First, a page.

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[xmca] Re: Language Ideology and Ontologies

There's a chapter on "Peirce, Frege, Saussure, and Whorf: The Semiotic Mediation of Ontology" by Benjamin Lee in *Semiotic Mediation: Sociocultural and Psychological Perspective* edited by Elizabeth Mertz and Rick Parmentier. (I think this is the book Greg was referring to in response to my reference to the book edited by Hickmann. What Greg said applies equally to both books, though. Several chapter authors are in both, including Silverstein.)

I agree with Greg that "Talking Politics ... from Abe to "W" " is a better text for a beginning introduction to S.

On Fri, 9 Oct 2009, Tony Whitson wrote:

Greg (& Silverstein) are talking about context with regard to indexicality in language, not more generally about extra-linguistic ontology.

I think S is interested in how ideologies of being and existence are embedded in implicit ideologies of language, but that's different from theorizing about existence generally.

On Fri, 9 Oct 2009 ERIC.RAMBERG@spps.org wrote:


I would agree.  I wasn't exampling existence though; I was trying to
correlate the squirrel to context.  Different horses but still in the same

Your take would be consistant seeing as James and Hegel were not


Andy Blunden <ablunden@mira.net>
Sent by: xmca-bounces@weber.ucsd.edu
10/09/2009 08:57 AM
Please respond to ablunden; Please respond to "eXtended Mind, Culture,

       To:     "eXtended Mind, Culture, Activity" <xmca@weber.ucsd.edu>
       Subject:        Re: [xmca] Re: xmca Digest, Vol 53, Issue 8

I don't mind an operational definition of existence, but I'm
not so happy about the category of existence for me, i.e.,
an individual subjective definition of existence. I mean,
the existence of the squirrel depends on me? "Existence" is
surely something that is not dependent on my personal view
of things at the moment. Isn't that what "existence" means?


ERIC.RAMBERG@spps.org wrote:
Could we return to James' example of the squirrel circling the tree.  If
person circles the tree so the squirrel is never in view does that
the existance of the squirrel for that person?  A person's context may
as the squirrel.  Hence, the talking past each other that happens
sooooooooo frequently on this listserv!  I being as guilty as any in my
misinterpretation based on my particular contextual understandings.

Jokes also fall into this category.  Some find Chris Rock to be
other view him as a blight on the American cultural landscape.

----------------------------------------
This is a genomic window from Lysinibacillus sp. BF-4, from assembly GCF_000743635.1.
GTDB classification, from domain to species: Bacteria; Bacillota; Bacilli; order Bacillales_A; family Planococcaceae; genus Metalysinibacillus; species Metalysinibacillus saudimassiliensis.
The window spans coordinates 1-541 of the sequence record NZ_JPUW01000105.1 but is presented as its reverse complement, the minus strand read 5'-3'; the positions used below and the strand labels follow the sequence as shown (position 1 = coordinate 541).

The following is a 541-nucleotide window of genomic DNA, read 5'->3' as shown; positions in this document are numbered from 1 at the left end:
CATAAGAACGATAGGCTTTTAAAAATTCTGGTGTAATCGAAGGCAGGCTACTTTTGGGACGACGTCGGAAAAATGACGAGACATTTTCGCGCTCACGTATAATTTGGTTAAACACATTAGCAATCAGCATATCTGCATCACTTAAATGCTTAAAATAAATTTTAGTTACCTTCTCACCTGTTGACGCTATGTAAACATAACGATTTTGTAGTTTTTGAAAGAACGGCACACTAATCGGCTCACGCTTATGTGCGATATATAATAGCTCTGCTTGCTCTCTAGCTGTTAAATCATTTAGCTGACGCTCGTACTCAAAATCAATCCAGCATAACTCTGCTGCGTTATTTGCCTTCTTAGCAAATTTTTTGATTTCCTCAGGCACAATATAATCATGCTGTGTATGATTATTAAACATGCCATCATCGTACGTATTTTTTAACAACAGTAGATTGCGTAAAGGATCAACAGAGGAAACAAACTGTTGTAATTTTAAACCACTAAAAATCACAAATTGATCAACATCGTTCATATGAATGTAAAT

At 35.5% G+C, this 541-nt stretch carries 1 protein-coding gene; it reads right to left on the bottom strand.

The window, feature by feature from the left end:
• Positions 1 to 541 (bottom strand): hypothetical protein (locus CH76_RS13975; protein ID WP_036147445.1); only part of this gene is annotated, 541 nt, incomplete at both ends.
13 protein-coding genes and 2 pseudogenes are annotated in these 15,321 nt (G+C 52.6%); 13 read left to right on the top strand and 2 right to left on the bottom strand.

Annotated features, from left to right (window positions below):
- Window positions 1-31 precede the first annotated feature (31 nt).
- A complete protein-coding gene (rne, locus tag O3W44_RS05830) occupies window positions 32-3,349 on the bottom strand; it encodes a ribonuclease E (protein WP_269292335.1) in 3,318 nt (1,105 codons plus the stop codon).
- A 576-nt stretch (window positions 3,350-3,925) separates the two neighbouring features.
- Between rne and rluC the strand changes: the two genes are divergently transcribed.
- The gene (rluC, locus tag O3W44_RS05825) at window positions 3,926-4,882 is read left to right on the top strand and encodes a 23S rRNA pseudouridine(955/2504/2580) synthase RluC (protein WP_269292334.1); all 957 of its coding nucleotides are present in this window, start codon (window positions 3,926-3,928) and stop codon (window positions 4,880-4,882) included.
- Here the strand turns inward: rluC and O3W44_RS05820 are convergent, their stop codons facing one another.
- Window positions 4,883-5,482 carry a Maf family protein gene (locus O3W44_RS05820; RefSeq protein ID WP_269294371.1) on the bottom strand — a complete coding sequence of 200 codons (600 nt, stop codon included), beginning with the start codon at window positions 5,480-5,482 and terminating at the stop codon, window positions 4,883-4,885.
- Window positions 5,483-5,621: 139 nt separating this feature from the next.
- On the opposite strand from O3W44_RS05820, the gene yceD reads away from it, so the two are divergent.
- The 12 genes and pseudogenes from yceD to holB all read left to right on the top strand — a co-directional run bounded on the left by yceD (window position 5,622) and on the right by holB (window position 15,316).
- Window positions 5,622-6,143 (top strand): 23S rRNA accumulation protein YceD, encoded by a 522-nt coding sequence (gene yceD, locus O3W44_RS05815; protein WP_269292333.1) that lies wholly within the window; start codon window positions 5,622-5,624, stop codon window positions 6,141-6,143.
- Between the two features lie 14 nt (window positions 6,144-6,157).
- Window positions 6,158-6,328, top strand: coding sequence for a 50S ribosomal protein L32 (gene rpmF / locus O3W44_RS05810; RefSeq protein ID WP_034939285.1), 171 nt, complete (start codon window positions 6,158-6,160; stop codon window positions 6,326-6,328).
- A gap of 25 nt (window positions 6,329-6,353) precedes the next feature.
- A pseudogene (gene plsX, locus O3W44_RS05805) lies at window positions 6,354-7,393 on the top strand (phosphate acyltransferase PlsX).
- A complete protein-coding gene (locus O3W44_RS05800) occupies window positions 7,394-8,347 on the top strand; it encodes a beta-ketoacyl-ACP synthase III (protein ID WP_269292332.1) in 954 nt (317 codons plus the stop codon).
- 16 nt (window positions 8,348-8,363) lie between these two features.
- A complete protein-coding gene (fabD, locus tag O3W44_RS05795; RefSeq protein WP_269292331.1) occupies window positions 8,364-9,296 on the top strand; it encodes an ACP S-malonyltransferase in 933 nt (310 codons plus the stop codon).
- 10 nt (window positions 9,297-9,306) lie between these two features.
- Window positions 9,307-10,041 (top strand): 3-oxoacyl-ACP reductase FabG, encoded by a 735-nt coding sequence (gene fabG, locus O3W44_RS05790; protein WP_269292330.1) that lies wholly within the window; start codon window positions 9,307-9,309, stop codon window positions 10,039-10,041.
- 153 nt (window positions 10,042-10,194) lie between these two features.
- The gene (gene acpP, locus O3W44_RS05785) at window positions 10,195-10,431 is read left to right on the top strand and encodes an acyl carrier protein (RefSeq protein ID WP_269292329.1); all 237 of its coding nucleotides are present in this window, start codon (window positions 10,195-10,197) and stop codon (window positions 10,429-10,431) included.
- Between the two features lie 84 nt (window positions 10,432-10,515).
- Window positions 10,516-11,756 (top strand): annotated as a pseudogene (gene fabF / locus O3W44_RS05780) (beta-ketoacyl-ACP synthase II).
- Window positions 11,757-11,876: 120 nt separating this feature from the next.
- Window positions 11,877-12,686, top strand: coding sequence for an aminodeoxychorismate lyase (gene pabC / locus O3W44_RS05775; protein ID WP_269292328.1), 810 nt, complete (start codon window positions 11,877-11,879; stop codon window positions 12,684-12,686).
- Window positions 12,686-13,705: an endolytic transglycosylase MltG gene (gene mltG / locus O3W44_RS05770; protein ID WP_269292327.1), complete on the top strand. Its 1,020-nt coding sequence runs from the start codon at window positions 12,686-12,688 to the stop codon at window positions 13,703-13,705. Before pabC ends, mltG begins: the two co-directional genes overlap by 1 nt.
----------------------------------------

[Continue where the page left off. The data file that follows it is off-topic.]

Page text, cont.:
Context makes all the difference.

What do other's think?

Gregory Allan Thompson <gathomps@uchicago.edu>
Sent by: xmca-bounces@weber.ucsd.edu
10/08/2009 03:26 PM
Please respond to "eXtended Mind, Culture, Activity"

        To:     xmca@weber.ucsd.edu
        Subject:        [xmca] Re: xmca Digest, Vol 53, Issue 8

Ha! (to Mike)

Now the question, of course, with any instance of chaining
complexes is: What precisely is it that is being chained i.e.,
does Mike's "academic bullshit" refer to Bush/Palin or
Silverstein? or even, and this is a stretch, to me?. The
question being asked here is a question of the
entextualization of talk-as-text - i.e., how does an instance
of talk (as text) become entextualized such that it is
decodable as an instance of "talking about X" (or, for that
matter, "arguing about X").

As participants in conversation, we build a coherent
understanding of our interlocutor's utterance via a complex
ethnometapragmatics of indexicalities (aka "contextualization
cues"). It is through the congeries of indexicalities present
in a stretch of talk that individuals can then begin to
constitute an "X" that was being discussed. The catch is that
the meaning of individual indexicalities will depend on other
elements of the context of talk (which themselves are also
invoked through various layers of indexicality, some via
language, some via things like insittutional roles). In
particular, the frame of the interaction (what is going on
here? - i.e. what are we "doing" here - collegially chatting?
arguing? berating? joking?) becomes essential for decoding
what is being indexically conjured up as the entexutalized
"chain complex". In addition, it is further helpful to have
knowledge of the identities of participants (who is this
person that has suggested this?), along with our own
ethnopsychologies of speakers' intentionalities and things
like this (what might such a person have "intended" by this
utterance?). (as a footnote, I liken the complexity of
interactions to the three body problem in Physics, each layer
of determining context is affecting the other such that, just
as it is impossible to predict the movement of three bodies in
orbit around one another in three dimenasions, it is
impossible to predict the precise outcome of a given stretch
of talk.). And after all that, there is always the possibility
that as a participant A) you could be wrong or B) something
new is introduced into the conversation that flips the meaning
of what came before (what Silverstein calls the defeasibility
of contexts).
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